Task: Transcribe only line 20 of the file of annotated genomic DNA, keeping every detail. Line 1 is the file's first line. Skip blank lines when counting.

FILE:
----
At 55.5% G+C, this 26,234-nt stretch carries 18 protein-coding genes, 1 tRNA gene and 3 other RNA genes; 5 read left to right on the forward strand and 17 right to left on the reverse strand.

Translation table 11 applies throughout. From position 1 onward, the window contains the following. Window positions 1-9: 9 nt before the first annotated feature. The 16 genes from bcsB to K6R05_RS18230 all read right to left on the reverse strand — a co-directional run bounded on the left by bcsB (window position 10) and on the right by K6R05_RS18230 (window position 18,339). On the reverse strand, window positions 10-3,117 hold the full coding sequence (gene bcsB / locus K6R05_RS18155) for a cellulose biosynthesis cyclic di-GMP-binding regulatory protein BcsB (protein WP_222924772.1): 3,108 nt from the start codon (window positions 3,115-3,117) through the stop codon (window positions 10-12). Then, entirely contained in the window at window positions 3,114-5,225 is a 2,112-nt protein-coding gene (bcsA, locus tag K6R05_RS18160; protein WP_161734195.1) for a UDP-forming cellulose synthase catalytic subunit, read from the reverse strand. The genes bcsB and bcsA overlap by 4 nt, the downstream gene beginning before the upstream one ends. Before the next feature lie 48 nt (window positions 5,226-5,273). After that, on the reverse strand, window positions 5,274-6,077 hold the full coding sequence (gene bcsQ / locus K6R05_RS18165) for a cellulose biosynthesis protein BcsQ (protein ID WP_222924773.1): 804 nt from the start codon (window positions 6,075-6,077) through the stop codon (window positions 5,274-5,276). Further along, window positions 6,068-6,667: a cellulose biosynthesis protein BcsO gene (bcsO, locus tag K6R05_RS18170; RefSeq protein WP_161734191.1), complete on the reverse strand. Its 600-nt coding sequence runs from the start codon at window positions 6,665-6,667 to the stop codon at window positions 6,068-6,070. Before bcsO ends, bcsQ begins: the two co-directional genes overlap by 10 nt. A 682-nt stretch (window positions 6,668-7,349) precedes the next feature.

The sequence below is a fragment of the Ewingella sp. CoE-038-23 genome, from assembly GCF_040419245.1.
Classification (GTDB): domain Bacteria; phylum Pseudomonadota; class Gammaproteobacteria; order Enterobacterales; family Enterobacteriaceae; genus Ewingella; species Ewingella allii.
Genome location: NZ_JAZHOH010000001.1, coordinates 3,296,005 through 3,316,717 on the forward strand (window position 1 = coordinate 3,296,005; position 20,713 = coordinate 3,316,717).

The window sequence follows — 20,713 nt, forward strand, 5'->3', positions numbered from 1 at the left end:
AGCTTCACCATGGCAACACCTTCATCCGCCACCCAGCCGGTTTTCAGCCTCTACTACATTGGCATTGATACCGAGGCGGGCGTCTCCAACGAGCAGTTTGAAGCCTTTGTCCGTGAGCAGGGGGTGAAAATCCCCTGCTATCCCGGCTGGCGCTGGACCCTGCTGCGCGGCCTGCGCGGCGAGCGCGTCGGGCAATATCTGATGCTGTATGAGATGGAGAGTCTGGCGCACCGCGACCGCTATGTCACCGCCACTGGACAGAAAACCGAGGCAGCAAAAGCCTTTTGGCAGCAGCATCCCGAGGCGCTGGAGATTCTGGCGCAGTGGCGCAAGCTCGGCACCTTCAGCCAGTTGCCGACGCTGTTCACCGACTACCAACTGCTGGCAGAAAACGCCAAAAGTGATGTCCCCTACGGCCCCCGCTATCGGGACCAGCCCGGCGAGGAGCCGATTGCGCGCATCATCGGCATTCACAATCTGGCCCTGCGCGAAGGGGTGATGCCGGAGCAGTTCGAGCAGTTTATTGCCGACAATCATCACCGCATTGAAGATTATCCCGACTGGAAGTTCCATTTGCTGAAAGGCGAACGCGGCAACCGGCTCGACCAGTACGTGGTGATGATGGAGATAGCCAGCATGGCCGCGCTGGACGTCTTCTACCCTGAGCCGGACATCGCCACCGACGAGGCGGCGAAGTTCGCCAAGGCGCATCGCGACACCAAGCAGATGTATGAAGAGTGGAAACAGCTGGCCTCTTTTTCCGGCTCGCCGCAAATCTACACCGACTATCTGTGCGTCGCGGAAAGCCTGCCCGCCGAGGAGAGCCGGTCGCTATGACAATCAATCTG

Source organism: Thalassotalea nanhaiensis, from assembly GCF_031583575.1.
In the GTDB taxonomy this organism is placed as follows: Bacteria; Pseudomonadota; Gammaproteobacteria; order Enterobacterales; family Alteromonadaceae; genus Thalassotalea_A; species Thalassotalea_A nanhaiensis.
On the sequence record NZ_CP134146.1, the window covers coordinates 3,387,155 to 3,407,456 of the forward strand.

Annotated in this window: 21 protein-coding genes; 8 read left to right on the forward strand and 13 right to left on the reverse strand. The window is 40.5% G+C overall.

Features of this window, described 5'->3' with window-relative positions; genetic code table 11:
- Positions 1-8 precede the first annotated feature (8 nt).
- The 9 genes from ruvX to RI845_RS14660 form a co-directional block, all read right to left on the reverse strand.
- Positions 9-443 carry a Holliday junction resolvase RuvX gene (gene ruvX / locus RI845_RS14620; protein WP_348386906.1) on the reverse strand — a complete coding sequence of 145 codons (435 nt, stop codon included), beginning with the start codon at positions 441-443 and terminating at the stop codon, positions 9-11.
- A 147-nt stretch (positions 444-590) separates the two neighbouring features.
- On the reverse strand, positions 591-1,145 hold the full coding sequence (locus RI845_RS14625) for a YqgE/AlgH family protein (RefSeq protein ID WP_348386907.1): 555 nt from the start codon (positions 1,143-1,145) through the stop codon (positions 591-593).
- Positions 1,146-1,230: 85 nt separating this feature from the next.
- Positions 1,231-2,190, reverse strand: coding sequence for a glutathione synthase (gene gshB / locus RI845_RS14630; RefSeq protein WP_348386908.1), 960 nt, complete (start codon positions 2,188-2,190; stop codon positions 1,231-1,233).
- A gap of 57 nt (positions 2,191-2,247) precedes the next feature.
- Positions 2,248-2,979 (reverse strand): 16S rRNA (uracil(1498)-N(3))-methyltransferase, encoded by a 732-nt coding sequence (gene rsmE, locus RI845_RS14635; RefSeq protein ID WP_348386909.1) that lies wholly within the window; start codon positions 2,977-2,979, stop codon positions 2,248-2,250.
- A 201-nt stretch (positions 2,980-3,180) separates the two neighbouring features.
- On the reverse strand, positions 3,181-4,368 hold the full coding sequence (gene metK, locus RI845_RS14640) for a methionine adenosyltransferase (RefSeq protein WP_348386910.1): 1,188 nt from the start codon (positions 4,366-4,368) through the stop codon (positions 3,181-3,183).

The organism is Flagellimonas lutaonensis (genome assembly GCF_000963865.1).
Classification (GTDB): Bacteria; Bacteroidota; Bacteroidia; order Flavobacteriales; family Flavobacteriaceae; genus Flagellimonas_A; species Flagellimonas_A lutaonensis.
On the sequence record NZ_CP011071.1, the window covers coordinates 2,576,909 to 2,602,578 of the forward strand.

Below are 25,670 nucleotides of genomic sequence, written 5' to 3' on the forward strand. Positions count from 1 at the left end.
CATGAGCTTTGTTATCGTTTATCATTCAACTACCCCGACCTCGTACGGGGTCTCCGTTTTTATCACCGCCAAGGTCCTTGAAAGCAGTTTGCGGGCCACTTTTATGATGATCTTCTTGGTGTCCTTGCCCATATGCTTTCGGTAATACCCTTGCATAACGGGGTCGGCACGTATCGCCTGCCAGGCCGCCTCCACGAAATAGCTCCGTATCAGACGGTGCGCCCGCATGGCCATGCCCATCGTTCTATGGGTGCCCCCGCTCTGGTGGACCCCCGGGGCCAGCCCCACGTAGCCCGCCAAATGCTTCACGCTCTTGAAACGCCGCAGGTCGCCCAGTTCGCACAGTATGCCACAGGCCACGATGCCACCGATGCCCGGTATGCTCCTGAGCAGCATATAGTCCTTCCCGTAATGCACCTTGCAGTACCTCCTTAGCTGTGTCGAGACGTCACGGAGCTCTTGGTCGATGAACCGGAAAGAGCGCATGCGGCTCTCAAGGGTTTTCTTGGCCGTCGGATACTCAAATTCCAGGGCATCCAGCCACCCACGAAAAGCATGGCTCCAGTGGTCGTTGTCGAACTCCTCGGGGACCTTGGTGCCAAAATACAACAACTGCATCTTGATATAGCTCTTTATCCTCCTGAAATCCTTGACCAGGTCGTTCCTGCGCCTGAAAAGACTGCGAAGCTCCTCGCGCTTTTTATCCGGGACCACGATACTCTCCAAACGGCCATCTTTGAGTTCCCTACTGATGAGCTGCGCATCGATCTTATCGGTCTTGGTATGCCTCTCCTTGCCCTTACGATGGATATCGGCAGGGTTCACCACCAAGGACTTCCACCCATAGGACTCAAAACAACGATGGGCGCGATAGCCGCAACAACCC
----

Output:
- A gap of 57 nt (positions 2,191-2,247) precedes the next feature.